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It’s Semla time!

Swedish cuisine is rooted in the country’s rich history, but it may not be the most original or varied. Still, there are some culinary traditions that will make you forget about surströmming (a must-try when in Sweden, even if its smell may make you reconsider your life choices). One of these traditions are semlor.


These pastries can be found in almost every café and restaurant between February 1st and Easter in Sweden and Finland, and you cannot go by without tasting them, trust me. They were “invented” in the 16th century, when people wanted to add a little twist on the more boring food during Lent (the period before easter when people fast and eat modest food), and added cream and almond paste to their wheat buns. Since then, the sweets were adapted and cardamom was added to the bun dough, and today’s versions include nutella, jam or matcha.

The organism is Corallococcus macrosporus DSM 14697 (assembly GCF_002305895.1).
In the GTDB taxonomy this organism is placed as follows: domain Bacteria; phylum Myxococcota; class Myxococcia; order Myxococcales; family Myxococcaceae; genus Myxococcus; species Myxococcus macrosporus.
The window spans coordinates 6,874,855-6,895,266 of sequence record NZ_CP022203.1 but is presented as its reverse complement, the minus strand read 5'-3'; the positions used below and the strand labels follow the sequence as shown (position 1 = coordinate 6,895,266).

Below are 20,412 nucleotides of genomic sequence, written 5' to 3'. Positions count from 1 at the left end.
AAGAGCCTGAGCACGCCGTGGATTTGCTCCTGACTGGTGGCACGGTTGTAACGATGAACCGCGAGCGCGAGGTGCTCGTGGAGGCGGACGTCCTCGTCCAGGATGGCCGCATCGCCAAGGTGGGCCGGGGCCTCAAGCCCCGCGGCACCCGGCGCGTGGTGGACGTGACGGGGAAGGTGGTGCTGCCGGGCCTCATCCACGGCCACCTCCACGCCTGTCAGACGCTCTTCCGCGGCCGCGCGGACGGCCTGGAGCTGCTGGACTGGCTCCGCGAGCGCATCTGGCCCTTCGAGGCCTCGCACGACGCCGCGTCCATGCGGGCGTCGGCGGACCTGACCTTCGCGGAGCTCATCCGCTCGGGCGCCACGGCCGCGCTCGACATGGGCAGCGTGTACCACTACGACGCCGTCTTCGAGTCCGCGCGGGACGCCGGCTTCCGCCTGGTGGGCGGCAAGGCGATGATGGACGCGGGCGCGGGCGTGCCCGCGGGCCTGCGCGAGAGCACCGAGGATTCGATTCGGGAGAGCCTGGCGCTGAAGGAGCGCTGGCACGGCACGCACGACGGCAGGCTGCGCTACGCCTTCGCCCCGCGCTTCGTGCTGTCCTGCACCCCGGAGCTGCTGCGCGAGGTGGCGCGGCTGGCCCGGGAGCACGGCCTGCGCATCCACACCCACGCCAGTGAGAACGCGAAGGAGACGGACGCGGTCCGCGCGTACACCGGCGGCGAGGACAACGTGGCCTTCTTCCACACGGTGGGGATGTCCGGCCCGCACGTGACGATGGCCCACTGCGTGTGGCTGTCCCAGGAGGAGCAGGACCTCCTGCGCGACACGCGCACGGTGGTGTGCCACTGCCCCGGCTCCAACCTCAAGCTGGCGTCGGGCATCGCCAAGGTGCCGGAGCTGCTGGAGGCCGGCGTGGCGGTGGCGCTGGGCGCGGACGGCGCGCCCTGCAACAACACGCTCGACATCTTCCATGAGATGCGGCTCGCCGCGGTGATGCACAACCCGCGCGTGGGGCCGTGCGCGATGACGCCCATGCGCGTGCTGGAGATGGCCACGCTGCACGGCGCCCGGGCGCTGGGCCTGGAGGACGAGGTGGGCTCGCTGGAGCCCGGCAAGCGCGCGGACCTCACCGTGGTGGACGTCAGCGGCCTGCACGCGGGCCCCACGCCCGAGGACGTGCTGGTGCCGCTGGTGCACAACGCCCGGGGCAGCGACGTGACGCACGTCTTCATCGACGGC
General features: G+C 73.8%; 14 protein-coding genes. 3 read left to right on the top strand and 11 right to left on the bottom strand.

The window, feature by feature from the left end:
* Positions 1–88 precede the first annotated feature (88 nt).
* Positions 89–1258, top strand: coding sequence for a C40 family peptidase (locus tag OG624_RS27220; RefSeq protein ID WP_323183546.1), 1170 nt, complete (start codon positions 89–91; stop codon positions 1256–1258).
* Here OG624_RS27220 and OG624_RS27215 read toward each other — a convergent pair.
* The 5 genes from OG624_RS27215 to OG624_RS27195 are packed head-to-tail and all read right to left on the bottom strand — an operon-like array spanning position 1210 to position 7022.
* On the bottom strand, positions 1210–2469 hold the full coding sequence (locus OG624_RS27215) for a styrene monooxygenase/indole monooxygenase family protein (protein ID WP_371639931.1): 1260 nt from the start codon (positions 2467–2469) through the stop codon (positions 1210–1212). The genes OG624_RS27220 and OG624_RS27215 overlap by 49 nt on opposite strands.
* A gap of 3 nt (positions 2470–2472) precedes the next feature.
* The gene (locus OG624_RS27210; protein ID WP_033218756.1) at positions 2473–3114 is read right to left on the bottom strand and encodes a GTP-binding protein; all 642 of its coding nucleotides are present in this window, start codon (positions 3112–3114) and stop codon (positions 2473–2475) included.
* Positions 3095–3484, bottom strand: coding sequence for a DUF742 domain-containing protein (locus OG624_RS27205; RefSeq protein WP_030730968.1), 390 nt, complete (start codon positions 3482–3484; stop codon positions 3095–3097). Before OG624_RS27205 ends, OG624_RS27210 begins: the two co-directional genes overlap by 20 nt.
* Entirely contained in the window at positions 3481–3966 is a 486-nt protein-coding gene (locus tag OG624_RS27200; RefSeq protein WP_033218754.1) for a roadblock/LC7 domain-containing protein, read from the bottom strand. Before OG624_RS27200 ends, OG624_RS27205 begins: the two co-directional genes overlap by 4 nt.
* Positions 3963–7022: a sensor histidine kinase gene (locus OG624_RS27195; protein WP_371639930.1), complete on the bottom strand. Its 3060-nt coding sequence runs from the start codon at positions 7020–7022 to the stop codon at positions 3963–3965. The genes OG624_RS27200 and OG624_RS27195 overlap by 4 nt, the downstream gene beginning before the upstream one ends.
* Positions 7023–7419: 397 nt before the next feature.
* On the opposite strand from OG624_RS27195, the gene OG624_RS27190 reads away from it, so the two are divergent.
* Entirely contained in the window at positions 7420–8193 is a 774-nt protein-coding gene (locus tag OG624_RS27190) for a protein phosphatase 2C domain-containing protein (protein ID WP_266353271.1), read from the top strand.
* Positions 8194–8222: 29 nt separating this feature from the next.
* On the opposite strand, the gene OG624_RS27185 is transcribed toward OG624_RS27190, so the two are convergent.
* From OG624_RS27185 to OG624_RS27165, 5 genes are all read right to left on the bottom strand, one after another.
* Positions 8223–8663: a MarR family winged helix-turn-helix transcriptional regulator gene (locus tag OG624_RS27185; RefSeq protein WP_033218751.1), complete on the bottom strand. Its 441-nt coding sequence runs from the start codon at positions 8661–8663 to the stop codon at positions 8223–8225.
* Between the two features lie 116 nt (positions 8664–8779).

Semlor (the plural of semla) are now a source of pride and many bagerier try to concoct the best recipe, as people have become more critical and tourists follow guides to tase the best ones.

A nutella Semla, if whipped cream is not enough for your sweet tooth! PC:

I have tried a couple of them and let me tell you that I am very grateful for the creative Swedes who decided to cut open a boring bun and put an exaggerated amount of whipped cream and almond paste in the middle. I am not so fond of sweets in general, but this decadent piece of pastry is a delicious treat that will light up any boring day of yours. Here are some good adresses to try them:

  • Valhallabageriet, in one of their many locations in town.
  • Tössebageriet, one of the oldest bageri in Stockholm.
  • BAK, if you are willing to go a little further away from the city centrer.
  • Bröd och Salt, a high-quality bakery chain.

Enjoy! But be careful, addiction may ensue.